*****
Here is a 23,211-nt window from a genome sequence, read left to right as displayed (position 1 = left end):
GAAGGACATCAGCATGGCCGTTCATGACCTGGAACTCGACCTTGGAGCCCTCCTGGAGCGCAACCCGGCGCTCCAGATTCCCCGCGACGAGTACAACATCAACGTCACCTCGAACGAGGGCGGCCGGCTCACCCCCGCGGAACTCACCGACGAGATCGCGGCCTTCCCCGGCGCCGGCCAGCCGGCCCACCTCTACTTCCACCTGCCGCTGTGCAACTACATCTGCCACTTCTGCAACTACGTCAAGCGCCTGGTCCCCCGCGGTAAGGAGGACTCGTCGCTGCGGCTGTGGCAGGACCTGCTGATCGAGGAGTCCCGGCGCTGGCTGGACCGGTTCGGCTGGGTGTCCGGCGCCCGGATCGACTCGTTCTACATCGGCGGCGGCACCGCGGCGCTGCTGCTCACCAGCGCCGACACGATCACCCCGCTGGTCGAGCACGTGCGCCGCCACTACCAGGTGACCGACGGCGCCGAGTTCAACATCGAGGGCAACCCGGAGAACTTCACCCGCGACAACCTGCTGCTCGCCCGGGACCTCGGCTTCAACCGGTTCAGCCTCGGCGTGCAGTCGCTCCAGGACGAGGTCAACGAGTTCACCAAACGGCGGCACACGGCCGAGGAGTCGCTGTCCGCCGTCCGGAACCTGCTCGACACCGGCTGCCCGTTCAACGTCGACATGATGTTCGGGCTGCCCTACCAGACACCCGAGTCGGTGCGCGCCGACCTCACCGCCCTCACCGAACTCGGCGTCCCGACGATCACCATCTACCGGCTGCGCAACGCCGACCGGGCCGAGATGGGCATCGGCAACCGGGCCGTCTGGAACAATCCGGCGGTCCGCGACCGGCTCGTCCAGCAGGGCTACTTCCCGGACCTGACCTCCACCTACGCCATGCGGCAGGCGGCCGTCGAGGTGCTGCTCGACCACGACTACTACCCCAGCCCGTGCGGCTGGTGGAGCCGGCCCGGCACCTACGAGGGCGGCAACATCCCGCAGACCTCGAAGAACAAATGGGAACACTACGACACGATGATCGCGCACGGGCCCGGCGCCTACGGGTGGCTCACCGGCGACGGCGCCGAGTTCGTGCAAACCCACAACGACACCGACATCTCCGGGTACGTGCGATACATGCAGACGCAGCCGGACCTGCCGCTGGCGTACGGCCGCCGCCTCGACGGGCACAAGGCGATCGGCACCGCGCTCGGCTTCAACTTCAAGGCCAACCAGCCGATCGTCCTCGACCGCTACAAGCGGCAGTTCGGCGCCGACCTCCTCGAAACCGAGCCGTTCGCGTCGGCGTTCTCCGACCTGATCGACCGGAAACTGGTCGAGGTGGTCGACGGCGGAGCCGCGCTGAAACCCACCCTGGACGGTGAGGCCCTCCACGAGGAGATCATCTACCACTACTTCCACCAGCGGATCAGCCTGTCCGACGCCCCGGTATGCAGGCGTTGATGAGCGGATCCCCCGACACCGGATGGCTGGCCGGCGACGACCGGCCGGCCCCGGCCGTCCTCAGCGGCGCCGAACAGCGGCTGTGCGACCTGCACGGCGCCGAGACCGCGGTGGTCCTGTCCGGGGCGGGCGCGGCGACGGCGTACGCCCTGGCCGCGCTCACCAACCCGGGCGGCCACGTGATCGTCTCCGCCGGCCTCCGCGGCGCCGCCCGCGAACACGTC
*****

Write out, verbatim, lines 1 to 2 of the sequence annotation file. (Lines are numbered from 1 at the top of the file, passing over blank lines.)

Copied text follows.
Here is a 23,211-nt window from a genome sequence, read left to right as displayed (position 1 = left end):
GAAGGACATCAGCATGGCCGTTCATGACCTGGAACTCGACCTTGGAGCCCTCCTGGAGCGCAACCCGGCGCTCCAGATTCCCCGCGACGAGTACAACATCAACGTCACCTCGAACGAGGGCGGCCGGCTCACCCCCGCGGAACTCACCGACGAGATCGCGGCCTTCCCCGGCGCCGGCCAGCCGGCCCACCTCTACTTCCACCTGCCGCTGTGCAACTACATCTGCCACTTCTGCAACTACGTCAAGCGCCTGGTCCCCCGCGGTAAGGAGGACTCGTCGCTGCGGCTGTGGCAGGACCTGCTGATCGAGGAGTCCCGGCGCTGGCTGGACCGGTTCGGCTGGGTGTCCGGCGCCCGGATCGACTCGTTCTACATCGGCGGCGGCACCGCGGCGCTGCTGCTCACCAGCGCCGACACGATCACCCCGCTGGTCGAGCACGTGCGCCGCCACTACCAGGTGACCGACGGCGCCGAGTTCAACATCGAGGGCAACCCGGAGAACTTCACCCGCGACAACCTGCTGCTCGCCCGGGACCTCGGCTTCAACCGGTTCAGCCTCGGCGTGCAGTCGCTCCAGGACGAGGTCAACGAGTTCACCAAACGGCGGCACACGGCCGAGGAGTCGCTGTCCGCCGTCCGGAACCTGCTCGACACCGGCTGCCCGTTCAACGTCGACATGATGTTCGGGCTGCCCTACCAGACACCCGAGTCGGTGCGCGCCGACCTCACCGCCCTCACCGAACTCGGCGTCCCGACGATCACCATCTACCGGCTGCGCAACGCCGACCGGGCCGAGATGGGCATCGGCAACCGGGCCGTCTGGAACAATCCGGCGGTCCGCGACCGGCTCGTCCAGCAGGGCTACTTCCCGGACCTGACCTCCACCTACGCCATGCGGCAGGCGGCCGTCGAGGTGCTGCTCGACCACGACTACTACCCCAGCCCGTGCGGCTGGTGGAGCCGGCCCGGCACCTACGAGGGCGGCAACATCCCGCAGACCTCGAAGAACAAATGGGAACACTACGACACGATGATCGCGCACGGGCCCGGCGCCTACGGGTGGCTCACCGGCGACGGCGCCGAGTTCGTGCAAACCCACAACGACACCGACATCTCCGGGTACGTGCGATACATGCAGACGCAGCCGGACCTGCCGCTGGCGTACGGCCGCCGCCTCGACGGGCACAAGGCGATCGGCACCGCGCTCGGCTTCAACTTCAAGGCCAACCAGCCGATCGTCCTCGACCGCTACAAGCGGCAGTTCGGCGCCGACCTCCTCGAAACCGAGCCGTTCGCGTCGGCGTTCTCCGACCTGATCGACCGGAAACTGGTCGAGGTGGTCGACGGCGGAGCCGCGCTGAAACCCACCCTGGACGGTGAGGCCCTCCACGAGGAGATCATCTACCACTACTTCCACCAGCGGATCAGCCTGTCCGACGCCCCGGTATGCAGGCGTTGATGAGCGGATCCCCCGACACCGGATGGCTGGCCGGCGACGACCGGCCGGCCCCGGCCGTCCTCAGCGGCGCCGAACAGCGGCTGTGCGACCTGCACGGCGCCGAGACCGCGGTGGTCCTGTCCGGGGCGGGCGCGGCGACGGCGTACGCCCTGGCCGCGCTCACCAACCCGGGCGGCCACGTGATCGTCTCCGCCGGCCTCCGCGGCGCCGCCCGCGAACACGTC